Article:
The Only Solution to Cat and Dog Euthanasia
Every year, 3 to 4 million cats and dogs are euthanized in U.S. animal shelters, mostly for lack of a good home. “No-kill” shelters that don’t euthanize animals often warehouse them in lonely cages for months or years on end, or they turn dogs and cats away because their cages are full, leaving the animals to suffer a far worse fate. There is only one solution to the overpopulation crisis: preventing more dog and cat births.
But puppies and kittens are adorable, and you know that if your female cat has kittens, you’ll find good homes for all of them. So there’s no harm in letting her have just one litter, right? Wrong!
FACT: Just one female cat and her kittens can lead to the births of 370,000 cats in seven years, and one female dog and her puppies can result in the births of 67,000 dogs in six years.
This means that in just 16 months, one unspayed cat and her kittens—and their kittens—can produce 36 more cats!
So now you understand why preventing unwanted births is the right thing to do, but maybe you’re still hesitant because you heard that neutering your male dog will change his personality or make him lazy. This is simply not true.
FACT: Spaying and neutering will reduce or eliminate only the behaviors that you don’t want, such as aggression and urine marking. Neutered males are less likely to roam, fight, and mark their territory with urine, and spayed females experience less hormone-related moodiness and won’t have messy heat cycles. In exchange, your animal companions will likely become more interested in you—rather than in finding a mate.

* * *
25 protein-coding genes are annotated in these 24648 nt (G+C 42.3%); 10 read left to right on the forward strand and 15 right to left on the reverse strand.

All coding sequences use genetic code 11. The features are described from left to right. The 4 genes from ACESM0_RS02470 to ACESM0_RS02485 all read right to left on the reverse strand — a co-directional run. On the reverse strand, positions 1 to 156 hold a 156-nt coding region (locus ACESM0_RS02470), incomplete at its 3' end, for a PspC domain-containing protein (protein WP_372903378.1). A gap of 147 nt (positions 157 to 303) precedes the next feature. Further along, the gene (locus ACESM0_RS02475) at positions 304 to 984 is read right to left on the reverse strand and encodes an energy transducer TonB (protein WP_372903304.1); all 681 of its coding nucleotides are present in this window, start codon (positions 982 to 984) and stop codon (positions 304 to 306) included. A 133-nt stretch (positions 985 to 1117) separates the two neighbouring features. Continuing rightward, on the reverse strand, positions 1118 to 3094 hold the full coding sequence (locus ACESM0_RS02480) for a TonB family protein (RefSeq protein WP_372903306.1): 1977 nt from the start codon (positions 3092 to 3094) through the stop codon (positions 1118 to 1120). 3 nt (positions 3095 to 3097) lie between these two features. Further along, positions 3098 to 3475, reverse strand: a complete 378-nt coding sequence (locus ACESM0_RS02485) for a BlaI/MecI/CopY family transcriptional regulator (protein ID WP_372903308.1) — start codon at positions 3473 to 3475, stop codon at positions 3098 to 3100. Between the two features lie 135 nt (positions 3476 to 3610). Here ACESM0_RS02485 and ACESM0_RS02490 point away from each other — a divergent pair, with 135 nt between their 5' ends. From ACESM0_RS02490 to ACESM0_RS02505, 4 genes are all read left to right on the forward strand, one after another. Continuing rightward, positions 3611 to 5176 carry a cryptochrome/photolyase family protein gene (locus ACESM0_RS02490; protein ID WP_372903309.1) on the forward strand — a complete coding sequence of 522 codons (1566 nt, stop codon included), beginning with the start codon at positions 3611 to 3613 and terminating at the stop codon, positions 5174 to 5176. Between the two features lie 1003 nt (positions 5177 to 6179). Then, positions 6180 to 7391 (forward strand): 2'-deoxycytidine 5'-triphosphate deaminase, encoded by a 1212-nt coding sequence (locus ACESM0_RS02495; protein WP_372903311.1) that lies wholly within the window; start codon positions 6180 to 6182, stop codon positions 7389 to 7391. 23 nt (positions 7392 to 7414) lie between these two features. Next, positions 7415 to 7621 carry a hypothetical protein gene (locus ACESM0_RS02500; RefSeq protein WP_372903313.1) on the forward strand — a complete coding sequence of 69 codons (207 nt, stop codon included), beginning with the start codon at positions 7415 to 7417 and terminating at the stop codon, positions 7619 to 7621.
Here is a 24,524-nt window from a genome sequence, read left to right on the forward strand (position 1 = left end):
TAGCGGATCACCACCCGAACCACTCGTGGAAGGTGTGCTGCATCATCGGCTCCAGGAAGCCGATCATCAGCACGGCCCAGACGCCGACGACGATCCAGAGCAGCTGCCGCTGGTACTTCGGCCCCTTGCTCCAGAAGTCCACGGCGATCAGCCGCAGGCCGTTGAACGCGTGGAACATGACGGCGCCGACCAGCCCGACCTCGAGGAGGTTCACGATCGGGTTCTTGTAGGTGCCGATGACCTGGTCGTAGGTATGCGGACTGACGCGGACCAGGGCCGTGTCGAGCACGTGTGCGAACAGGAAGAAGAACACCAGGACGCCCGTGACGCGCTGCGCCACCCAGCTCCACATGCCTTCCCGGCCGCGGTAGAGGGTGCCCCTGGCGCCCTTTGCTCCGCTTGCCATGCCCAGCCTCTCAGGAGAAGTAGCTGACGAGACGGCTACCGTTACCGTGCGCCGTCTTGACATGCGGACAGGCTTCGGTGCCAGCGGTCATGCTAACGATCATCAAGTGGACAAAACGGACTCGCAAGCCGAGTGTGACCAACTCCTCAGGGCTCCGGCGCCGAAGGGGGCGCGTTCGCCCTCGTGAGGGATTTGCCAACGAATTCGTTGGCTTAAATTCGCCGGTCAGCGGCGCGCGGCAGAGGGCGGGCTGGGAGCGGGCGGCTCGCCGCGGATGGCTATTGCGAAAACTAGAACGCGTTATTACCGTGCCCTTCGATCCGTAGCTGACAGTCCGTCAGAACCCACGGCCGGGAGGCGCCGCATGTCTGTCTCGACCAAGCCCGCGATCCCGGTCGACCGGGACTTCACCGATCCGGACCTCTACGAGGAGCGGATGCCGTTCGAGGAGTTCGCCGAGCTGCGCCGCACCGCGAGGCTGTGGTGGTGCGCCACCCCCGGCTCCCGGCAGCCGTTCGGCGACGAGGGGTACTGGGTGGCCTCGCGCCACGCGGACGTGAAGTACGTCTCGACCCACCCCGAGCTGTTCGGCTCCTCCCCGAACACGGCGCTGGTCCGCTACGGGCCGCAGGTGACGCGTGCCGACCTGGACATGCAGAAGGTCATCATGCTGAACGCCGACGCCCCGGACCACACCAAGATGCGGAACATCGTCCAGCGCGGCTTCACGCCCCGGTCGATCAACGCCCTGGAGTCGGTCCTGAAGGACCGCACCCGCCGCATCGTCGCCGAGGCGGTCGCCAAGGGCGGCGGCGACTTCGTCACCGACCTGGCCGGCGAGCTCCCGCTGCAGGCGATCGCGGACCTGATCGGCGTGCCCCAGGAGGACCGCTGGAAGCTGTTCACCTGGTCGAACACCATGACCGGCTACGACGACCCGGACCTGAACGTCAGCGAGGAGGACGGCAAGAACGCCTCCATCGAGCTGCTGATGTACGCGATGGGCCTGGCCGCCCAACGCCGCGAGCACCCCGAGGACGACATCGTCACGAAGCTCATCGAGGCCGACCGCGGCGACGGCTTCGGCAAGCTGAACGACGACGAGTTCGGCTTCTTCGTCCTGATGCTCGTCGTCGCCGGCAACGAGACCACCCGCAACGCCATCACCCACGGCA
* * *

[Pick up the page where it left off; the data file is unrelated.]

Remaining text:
But what if the surgery is unsafe or painful?
FACT: Spay and neuter surgeries are the most commonly performed animal surgeries. Most animals experience relatively little discomfort. Anesthetics are used during surgery, and pain medication is generally given afterward, so animals are back to their normal activities within a day or two. Spaying or neutering cats and dogs will also lower their risk of developing many diseases, including cancer.
FACT: Low-cost options exist! Call 1-800-248-SPAY to find your nearest low-cost spay-and-neuter clinic. Still having trouble? Hit up peta2, and we’ll help you find low-cost options in your area or help you talk to your parents.
Here are some more ways that you can help:
Educate your friends about the companion-animal overpopulation crisis.
If your parents or friends are hesitant about the procedure, let them know that you can help, and be there for them.
Always adopt animals from an open-admission shelter, and never buy from a pet store or breeder.
Work with your community to spread awareness and even talk to your local government officials about requiring companion animals to be spayed or neutered.
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